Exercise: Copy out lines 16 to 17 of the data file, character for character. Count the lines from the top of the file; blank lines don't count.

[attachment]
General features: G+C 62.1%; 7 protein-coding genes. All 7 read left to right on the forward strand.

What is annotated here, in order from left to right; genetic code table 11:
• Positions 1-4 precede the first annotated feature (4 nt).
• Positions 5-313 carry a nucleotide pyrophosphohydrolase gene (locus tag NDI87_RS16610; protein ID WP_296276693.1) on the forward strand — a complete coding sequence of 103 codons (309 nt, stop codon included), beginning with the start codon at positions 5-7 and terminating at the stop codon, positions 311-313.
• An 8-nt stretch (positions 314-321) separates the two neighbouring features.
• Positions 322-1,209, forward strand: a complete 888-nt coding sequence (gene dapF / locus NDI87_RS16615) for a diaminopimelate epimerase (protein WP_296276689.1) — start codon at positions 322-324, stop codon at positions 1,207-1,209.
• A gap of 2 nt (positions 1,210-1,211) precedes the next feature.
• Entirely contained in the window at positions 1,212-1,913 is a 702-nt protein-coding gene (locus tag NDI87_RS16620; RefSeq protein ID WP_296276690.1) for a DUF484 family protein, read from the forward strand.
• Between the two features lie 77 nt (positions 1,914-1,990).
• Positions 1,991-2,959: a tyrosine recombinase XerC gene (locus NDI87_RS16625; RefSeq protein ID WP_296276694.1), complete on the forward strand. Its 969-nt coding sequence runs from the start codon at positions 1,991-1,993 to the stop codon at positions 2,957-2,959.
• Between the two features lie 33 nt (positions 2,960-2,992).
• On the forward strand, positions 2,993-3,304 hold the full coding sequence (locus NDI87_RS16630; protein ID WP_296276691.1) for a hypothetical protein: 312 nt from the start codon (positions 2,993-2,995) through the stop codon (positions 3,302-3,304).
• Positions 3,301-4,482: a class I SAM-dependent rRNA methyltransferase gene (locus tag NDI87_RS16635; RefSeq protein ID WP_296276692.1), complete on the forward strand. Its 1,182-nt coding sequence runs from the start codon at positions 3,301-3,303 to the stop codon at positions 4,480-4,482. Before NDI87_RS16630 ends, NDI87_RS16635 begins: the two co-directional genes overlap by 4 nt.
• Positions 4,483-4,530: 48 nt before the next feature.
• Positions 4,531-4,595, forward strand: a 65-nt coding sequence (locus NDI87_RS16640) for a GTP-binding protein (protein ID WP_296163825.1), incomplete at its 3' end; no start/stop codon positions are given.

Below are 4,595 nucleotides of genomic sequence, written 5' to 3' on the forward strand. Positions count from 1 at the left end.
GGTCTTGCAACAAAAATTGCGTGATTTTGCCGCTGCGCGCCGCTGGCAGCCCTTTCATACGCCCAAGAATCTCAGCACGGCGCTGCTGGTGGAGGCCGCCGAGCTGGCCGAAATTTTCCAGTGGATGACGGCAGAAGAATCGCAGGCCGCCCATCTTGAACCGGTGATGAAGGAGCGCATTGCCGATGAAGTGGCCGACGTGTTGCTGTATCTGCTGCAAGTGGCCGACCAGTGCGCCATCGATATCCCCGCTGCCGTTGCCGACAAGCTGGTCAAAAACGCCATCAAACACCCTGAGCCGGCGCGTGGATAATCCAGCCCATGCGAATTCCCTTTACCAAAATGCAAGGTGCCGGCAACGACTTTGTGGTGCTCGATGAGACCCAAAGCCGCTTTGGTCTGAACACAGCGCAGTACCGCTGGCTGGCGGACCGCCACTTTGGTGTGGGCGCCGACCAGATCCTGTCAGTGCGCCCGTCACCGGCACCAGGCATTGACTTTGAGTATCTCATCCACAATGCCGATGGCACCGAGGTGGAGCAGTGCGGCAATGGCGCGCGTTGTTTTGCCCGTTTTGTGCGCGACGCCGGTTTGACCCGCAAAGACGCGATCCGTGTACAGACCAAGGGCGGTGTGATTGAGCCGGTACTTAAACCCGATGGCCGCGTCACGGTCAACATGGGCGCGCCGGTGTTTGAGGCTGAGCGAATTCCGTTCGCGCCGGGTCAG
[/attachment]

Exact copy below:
Below are 4,595 nucleotides of genomic sequence, written 5' to 3' on the forward strand. Positions count from 1 at the left end.
GGTCTTGCAACAAAAATTGCGTGATTTTGCCGCTGCGCGCCGCTGGCAGCCCTTTCATACGCCCAAGAATCTCAGCACGGCGCTGCTGGTGGAGGCCGCCGAGCTGGCCGAAATTTTCCAGTGGATGACGGCAGAAGAATCGCAGGCCGCCCATCTTGAACCGGTGATGAAGGAGCGCATTGCCGATGAAGTGGCCGACGTGTTGCTGTATCTGCTGCAAGTGGCCGACCAGTGCGCCATCGATATCCCCGCTGCCGTTGCCGACAAGCTGGTCAAAAACGCCATCAAACACCCTGAGCCGGCGCGTGGATAATCCAGCCCATGCGAATTCCCTTTACCAAAATGCAAGGTGCCGGCAACGACTTTGTGGTGCTCGATGAGACCCAAAGCCGCTTTGGTCTGAACACAGCGCAGTACCGCTGGCTGGCGGACCGCCACTTTGGTGTGGGCGCCGACCAGATCCTGTCAGTGCGCCCGTCACCGGCACCAGGCATTGACTTTGAGTATCTCATCCACAATGCCGATGGCACCGAGGTGGAGCAGTGCGGCAATGGCGCGCGTTGTTTTGCCCGTTTTGTGCGCGACGCCGGTTTGACCCGCAAAGACGCGATCCGTGTACAGACCAAGGGCGGTGTGATTGAGCCGGTACTTAAACCCGATGGCCGCGTCACGGTCAACATGGGCGCGCCGGTGTTTGAGGCTGAGCGAATTCCGTTCGCGCCGGGTCAG